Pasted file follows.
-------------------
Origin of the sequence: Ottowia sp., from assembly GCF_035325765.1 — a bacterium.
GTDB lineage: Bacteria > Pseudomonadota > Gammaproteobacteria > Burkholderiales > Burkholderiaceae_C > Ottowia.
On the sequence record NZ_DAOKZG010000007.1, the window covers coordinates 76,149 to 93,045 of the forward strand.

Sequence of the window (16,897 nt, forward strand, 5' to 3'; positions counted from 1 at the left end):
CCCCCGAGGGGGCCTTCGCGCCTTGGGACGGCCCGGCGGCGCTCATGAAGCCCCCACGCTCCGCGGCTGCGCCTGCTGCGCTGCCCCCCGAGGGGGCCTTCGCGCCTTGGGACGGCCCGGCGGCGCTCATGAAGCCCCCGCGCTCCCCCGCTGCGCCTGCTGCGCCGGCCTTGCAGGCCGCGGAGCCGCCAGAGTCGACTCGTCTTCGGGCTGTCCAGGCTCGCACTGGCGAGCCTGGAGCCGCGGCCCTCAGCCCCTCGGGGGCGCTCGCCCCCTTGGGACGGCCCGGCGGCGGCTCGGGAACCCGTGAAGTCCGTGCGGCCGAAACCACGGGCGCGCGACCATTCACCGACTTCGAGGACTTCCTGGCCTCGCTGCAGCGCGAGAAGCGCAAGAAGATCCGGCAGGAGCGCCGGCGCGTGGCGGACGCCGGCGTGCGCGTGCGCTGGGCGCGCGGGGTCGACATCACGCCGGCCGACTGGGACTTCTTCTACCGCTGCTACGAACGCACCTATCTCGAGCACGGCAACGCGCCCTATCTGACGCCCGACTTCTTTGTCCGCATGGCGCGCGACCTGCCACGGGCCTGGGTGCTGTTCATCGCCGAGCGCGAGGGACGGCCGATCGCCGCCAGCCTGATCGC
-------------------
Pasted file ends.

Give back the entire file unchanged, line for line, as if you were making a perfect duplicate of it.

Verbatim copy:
Origin of the sequence: Ottowia sp., from assembly GCF_035325765.1 — a bacterium.
GTDB lineage: Bacteria > Pseudomonadota > Gammaproteobacteria > Burkholderiales > Burkholderiaceae_C > Ottowia.
On the sequence record NZ_DAOKZG010000007.1, the window covers coordinates 76,149 to 93,045 of the forward strand.

Sequence of the window (16,897 nt, forward strand, 5' to 3'; positions counted from 1 at the left end):
CCCCCGAGGGGGCCTTCGCGCCTTGGGACGGCCCGGCGGCGCTCATGAAGCCCCCACGCTCCGCGGCTGCGCCTGCTGCGCTGCCCCCCGAGGGGGCCTTCGCGCCTTGGGACGGCCCGGCGGCGCTCATGAAGCCCCCGCGCTCCCCCGCTGCGCCTGCTGCGCCGGCCTTGCAGGCCGCGGAGCCGCCAGAGTCGACTCGTCTTCGGGCTGTCCAGGCTCGCACTGGCGAGCCTGGAGCCGCGGCCCTCAGCCCCTCGGGGGCGCTCGCCCCCTTGGGACGGCCCGGCGGCGGCTCGGGAACCCGTGAAGTCCGTGCGGCCGAAACCACGGGCGCGCGACCATTCACCGACTTCGAGGACTTCCTGGCCTCGCTGCAGCGCGAGAAGCGCAAGAAGATCCGGCAGGAGCGCCGGCGCGTGGCGGACGCCGGCGTGCGCGTGCGCTGGGCGCGCGGGGTCGACATCACGCCGGCCGACTGGGACTTCTTCTACCGCTGCTACGAACGCACCTATCTCGAGCACGGCAACGCGCCCTATCTGACGCCCGACTTCTTTGTCCGCATGGCGCGCGACCTGCCACGGGCCTGGGTGCTGTTCATCGCCGAGCGCGAGGGACGGCCGATCGCCGCCAGCCTGATCGC